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The Register Publishing Company In Court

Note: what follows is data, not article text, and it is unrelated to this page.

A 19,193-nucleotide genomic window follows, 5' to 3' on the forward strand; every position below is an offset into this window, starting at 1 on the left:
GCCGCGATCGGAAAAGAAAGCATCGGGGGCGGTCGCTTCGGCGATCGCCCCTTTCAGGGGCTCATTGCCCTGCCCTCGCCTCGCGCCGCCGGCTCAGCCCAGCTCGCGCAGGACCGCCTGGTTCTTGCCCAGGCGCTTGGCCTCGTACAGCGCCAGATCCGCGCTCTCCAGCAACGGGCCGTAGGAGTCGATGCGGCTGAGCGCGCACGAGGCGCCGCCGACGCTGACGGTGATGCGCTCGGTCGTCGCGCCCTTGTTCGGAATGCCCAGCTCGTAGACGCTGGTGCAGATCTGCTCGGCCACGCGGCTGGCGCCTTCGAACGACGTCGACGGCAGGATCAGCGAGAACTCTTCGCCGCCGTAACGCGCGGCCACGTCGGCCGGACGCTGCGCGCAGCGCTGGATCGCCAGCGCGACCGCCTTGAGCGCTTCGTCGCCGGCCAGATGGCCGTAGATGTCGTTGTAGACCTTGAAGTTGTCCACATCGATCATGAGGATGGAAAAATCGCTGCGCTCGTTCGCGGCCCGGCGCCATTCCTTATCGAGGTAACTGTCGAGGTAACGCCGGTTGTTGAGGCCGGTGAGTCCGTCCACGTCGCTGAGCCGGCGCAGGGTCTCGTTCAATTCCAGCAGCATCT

The Register Publishing Company In Court image